Exchange Act regulations subject a company to the SEC’s public disclosure and reporting requirements, including periodic financial reporting (Forms 10-Q and 10-K), detailed governance and compensation disclosures (proxy statements) and share ownership reporting (Forms 3, 4 and 5). (It is not clear that Congress intended for the legislation to exclude thrifts and thrift holding companies and it is possible that the SEC may include thrifts and thrift holding companies when it issues regulations on the new registration thresholds.)
In deciding whether to explore deregistration, companies should consider some of its advantages and disadvantages:
Deregistration can provide a publicly held company with certain advantages, including:
Expense Reduction—Companies that deregister will save expenses in several areas, including costs associated with SEC filings, shareholder communications, professional fees, and, potentially, lower premiums for directors and officers liability insurance.
Increased Dividends—Companies that eliminate expenses associated with SEC registration may be able pass the savings to shareholders in the form of increased dividends.
Eliminate Personal Financial Disclosures—Deregistered companies would no longer be required to report transactions in the company’s stock and would also not be required to disclose detailed compensation information in the annual proxy statement of the company.
Reduce Pressure from Dissident Shareholders—Deregistered companies may be able to reduce certain pressures from dissident shareholders because those companies would no longer be required to comply with certain periodic reporting and disclosure obligations. However, dissident shareholders would also not be required to publicly disclose their stock holdings.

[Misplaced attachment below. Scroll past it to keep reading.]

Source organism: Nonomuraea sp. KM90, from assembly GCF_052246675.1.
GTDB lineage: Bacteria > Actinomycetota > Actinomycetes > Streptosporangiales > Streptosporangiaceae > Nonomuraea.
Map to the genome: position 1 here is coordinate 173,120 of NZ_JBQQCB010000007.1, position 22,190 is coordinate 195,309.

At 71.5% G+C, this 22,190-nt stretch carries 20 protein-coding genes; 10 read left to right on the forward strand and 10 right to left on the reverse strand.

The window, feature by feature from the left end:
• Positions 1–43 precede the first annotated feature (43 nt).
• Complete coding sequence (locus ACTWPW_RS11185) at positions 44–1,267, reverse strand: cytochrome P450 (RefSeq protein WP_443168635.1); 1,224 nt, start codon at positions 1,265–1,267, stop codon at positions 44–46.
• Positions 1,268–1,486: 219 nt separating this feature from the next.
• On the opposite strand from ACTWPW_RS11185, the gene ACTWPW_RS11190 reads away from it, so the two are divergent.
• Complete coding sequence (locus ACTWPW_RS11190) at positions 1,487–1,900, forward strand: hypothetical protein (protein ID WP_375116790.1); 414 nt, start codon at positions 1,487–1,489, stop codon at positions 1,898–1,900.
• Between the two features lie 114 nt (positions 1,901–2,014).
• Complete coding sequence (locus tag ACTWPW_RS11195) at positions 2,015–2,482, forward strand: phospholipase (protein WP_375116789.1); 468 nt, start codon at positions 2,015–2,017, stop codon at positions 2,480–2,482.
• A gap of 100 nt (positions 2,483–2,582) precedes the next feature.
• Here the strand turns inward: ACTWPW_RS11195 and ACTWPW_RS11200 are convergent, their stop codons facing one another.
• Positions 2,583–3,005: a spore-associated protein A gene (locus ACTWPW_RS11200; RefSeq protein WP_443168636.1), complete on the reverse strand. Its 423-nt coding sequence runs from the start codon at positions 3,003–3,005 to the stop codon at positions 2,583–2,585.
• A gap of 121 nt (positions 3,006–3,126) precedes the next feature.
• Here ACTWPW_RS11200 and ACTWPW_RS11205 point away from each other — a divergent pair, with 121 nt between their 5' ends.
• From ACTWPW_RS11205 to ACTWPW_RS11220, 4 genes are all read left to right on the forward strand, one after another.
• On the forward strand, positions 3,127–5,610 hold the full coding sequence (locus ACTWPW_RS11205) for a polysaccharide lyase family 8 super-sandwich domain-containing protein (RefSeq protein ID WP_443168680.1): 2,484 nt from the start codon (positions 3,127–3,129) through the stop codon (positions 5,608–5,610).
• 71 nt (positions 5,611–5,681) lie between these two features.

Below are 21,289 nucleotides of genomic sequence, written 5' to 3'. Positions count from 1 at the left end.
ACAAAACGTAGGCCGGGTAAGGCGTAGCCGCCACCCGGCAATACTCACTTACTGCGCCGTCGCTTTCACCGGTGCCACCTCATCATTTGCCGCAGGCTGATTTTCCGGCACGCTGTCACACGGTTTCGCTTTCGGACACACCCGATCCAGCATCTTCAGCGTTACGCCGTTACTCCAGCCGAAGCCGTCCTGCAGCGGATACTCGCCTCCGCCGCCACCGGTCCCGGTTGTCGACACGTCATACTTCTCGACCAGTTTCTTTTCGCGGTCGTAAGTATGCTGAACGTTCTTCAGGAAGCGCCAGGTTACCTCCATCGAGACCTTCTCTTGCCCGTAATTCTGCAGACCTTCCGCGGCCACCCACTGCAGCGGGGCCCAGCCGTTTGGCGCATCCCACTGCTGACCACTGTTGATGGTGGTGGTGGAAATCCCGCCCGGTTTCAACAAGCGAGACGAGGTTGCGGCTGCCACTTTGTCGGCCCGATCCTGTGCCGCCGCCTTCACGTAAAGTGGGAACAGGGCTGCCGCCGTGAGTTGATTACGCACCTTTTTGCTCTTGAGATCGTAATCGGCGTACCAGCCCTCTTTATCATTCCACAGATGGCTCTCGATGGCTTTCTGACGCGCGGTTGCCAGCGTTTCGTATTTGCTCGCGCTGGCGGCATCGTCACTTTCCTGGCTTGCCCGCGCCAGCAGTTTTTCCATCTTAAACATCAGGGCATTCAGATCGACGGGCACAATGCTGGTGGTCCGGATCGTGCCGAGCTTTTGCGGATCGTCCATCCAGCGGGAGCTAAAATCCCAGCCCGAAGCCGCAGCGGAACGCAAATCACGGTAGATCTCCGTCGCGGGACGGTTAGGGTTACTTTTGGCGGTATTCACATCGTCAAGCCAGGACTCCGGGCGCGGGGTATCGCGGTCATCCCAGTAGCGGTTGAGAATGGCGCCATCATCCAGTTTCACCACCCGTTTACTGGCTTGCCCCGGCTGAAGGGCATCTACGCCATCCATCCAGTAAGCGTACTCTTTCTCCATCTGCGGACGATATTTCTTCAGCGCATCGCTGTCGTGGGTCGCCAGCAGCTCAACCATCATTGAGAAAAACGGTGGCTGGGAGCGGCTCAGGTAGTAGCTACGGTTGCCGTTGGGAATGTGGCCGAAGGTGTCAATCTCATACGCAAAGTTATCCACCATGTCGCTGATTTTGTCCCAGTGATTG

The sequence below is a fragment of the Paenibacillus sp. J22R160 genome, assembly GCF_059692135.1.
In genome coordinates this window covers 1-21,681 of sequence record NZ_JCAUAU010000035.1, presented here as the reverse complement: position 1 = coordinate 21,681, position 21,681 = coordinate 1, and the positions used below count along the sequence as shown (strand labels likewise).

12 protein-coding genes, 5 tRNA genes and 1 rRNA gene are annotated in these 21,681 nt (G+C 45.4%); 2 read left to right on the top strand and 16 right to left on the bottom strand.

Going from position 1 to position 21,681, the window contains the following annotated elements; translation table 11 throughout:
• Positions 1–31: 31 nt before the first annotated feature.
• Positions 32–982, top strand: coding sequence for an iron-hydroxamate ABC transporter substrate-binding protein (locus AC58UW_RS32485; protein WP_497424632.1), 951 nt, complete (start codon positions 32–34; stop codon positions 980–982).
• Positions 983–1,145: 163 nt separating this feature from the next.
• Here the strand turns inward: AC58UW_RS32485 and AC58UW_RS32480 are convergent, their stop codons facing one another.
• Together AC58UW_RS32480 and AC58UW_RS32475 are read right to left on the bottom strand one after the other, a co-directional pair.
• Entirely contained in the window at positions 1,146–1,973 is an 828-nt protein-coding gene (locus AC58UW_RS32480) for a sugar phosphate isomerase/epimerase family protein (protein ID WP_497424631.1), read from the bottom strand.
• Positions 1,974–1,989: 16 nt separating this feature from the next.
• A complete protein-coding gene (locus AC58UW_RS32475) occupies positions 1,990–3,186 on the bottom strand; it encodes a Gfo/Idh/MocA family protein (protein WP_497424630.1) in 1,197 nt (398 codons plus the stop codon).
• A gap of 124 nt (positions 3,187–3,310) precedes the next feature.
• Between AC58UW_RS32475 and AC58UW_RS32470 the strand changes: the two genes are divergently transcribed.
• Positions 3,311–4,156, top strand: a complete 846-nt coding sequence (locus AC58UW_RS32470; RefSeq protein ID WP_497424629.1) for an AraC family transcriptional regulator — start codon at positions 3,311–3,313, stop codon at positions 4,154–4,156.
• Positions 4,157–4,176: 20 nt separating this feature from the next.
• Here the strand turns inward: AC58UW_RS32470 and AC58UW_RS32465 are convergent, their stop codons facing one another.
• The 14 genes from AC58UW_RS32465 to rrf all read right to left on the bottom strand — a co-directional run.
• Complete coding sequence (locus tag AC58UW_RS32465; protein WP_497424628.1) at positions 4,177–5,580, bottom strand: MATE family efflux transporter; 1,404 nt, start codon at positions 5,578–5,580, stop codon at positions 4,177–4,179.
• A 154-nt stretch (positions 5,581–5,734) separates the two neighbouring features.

Focus on Long-Term Goals—By eliminating certain reporting and disclosure obligations (quarterly reports, for example), deregistered companies may find it easier to focus on long-term business strategies rather than satisfying short-term shareholder expectations.
When weighing the advantages of deregistering, companies should also keep in mind certain disadvantages, including:
Reduced Access to Public Equity Markets—Publicly traded companies generally have greater access to equity markets and, therefore, can often raise capital more quickly than private companies.
Reduced Market for Stock—Deregistered companies are ineligible to list their stock on the NASDAQ OMX or other stock exchange. Consequently, shareholders of deregistered companies, including officers and directors, may not be able to sell stock as quickly as they could with an actively traded security. However, many registered companies have small markets for their stock which already limits the ability of individuals to timely buy and sell. Further, some institutional shareholders may have policies that prevent them from holding securities of deregistered companies.
Reduced Ability to Use Stock in Acquisitions—Deregistered companies may find it more difficult to use stock in structuring acquisitions because issuing stock as acquisition consideration may not qualify for a private placement exemption and, thus, require SEC registration. However, deregistering should not affect the ability of the company to be acquired.
Loss of Public Company Status—Many companies believe that being a public company enhances the business reputation of the company.